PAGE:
This post is a departure from previous editions. It is inspired by discussions I’ve had recently with a few different online and in-person communities. I will present my view on the topic, but I’m more interested in hearing what readers think!
I’ve had a few conversations during the past month regarding so-called intrusion prevention systems, or IPS. I’m not saying “so-called” to be snarky, but to comment on an odd aspect of the security scene. Looking from the outside, one might think that an IPS could be any process, application, or service (PAS?) that seeks to prevent intrusions. However, IPS has a fairly discrete definition rooted in network-based technologies that in turn are derived from another term, “intrusion detection system,” or IDS.
Again looking from the outside of the security fishbowl (or zoo?), one might think an IDS is any PAS that seeks to detect intrusions. Indeed, if we return to the computer science research of the 1970s, “intrusion detection” was a field in which many methods were considered when trying to identify malicious actors. Prior to the widespread interconnection of computers, intrusion detection was a host-centric affair.
Starting in the late 1980s, and gaining momentum in the late 1990s, intrusion detection became increasingly associated with inspecting network activity. Todd Heberlein worked at the University of California at Davis from 1988 through 1995 on the Network Security Monitor (NSM). Vern Paxson introduced Bro (now called Zeek) in 1995 at the Lawrence Berkeley National Laboratory. In 1997 Marcus Ranum created his Network Flight Recorder (NFR). In 1998, Marty Roesch started Snort development, and Robert Graham introduced a suite of products based on his BlackICE code. A year later Ron Gula and his Network Security Wizards were developing the Dragon IDS.
As a result, the term “IDS” became associated with an application that inspects network traffic and compares it to a signature set. This was not the only approach taken (as demonstrated by Heberlein’s NSM, Paxson’s Bro, and early implementations of Ranum’s NFR), but soon IDS became a term linked to signatures and inspecting byte sequences in packets, or later, flows.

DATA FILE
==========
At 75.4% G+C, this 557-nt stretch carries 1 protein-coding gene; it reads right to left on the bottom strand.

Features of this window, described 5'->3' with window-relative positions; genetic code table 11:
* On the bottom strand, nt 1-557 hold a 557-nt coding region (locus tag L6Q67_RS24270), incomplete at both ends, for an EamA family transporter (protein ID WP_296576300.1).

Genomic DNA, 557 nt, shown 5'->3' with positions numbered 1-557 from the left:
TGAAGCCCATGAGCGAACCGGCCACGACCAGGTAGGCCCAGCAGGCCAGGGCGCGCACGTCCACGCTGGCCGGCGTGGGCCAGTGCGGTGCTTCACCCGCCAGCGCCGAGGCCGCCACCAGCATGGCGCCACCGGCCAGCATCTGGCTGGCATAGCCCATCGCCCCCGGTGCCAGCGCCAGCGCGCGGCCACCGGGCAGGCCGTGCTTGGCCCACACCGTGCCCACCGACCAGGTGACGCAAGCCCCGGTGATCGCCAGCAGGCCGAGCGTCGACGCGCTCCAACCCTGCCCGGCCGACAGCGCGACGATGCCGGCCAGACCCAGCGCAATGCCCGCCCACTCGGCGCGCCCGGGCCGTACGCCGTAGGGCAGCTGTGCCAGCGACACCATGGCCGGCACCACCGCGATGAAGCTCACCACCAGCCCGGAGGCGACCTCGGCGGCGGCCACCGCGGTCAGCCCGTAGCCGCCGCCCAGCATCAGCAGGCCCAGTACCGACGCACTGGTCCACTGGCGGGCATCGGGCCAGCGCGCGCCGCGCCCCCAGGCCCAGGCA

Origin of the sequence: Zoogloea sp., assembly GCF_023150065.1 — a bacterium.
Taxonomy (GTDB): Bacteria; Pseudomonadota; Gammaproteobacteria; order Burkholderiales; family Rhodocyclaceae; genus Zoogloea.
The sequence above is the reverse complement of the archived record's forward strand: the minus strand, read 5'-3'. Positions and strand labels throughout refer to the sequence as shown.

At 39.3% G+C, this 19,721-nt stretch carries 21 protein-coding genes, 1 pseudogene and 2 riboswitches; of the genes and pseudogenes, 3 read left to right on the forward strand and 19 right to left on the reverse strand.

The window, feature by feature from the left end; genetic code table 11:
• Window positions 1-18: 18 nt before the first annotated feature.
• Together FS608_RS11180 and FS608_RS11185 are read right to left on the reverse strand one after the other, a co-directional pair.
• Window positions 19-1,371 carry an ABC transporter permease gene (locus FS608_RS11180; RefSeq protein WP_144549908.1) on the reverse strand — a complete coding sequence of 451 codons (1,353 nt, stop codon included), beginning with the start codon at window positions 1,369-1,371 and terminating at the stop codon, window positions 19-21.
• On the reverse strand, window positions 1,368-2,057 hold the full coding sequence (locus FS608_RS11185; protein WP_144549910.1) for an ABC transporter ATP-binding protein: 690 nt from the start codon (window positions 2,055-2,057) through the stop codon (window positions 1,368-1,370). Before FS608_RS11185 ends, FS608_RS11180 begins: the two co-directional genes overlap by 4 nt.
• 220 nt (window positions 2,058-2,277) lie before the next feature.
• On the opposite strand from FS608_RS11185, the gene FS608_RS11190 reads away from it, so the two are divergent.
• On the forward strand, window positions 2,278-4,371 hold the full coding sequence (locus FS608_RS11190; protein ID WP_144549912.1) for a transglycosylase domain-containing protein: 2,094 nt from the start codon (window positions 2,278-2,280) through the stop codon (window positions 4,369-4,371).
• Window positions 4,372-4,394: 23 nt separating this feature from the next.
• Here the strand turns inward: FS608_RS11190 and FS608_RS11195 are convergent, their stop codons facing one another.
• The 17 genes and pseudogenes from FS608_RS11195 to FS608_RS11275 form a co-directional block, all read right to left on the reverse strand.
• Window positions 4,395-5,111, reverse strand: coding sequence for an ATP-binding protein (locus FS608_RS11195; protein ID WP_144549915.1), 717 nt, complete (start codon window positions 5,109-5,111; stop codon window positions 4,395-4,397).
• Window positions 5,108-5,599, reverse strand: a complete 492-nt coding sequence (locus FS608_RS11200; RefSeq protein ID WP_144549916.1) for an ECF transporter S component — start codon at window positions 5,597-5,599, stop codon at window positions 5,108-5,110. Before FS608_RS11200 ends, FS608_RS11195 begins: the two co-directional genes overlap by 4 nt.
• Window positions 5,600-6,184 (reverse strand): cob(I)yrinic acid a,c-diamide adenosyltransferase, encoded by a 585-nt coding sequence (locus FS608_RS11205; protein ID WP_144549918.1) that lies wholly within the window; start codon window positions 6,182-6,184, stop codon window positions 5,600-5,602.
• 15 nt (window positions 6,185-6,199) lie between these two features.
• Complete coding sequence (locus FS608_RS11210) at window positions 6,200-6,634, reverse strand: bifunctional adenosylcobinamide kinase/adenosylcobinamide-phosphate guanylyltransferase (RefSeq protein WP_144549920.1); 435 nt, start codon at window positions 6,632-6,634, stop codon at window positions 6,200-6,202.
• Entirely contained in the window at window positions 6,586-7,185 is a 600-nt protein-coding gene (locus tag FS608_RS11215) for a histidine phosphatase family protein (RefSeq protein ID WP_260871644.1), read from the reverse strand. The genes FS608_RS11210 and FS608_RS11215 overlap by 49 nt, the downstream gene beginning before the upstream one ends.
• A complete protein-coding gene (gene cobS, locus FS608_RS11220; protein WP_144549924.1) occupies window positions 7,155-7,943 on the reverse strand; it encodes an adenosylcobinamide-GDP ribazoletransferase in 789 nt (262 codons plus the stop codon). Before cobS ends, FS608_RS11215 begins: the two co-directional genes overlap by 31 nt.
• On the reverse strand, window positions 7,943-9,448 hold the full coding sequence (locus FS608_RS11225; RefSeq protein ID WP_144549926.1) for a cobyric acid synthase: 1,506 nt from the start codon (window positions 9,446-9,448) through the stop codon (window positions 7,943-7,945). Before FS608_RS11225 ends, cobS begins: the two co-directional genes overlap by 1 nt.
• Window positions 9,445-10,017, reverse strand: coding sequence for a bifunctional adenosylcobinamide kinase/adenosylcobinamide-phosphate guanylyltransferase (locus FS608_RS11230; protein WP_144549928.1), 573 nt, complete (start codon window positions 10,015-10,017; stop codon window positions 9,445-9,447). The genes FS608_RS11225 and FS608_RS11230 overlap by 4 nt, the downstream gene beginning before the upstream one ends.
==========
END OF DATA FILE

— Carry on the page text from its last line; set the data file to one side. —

Once customers began asking if their IDS could do more than identify malicious byte sequences, the IPS market was born. The question at the time was “if you can detect it, why can’t you prevent it?” As we know the topic is far more complicated than that, but a new generation of products entered the market in the 2000s, promoting their ability to not only detect network activity, but also block it.
My experience at the AFCERT starting in 1998 convinced me that an alert-centric approach such as that offered by IDS products was necessary, but not sufficient. Therefore I gravitated towards the NSM operational model, which relied on transaction logs (like those found in Zeek and Corelight), full packet capture, and, yes, IDS alerts. However, I always considered IPS to be an entirely different beast.
In my view, NSM is about visibility, and IPS, like a network firewall, is about control. NSM sits off a network tap or SPAN port to passively observe traffic. IPS sits inline and makes pass or block decisions based on its signature set. I never considered IPS to be a product, per se, but a feature that would eventually be integrated into the king of all network control products, the firewall.
This is to some extent what has happened in the marketplace. This is where I ask my readership a question: does anyone deploy new, stand-alone IPS anymore, with the explicit intention of blocking traffic? Or do you expect your firewall vendor to provide that functionality? I know of many, many legacy IPS implementations that operate in essentially “IDS mode,” whereby traffic is inspected but never, or perhaps rarely, blocked.
Please let me know on Twitter or via comments what you think.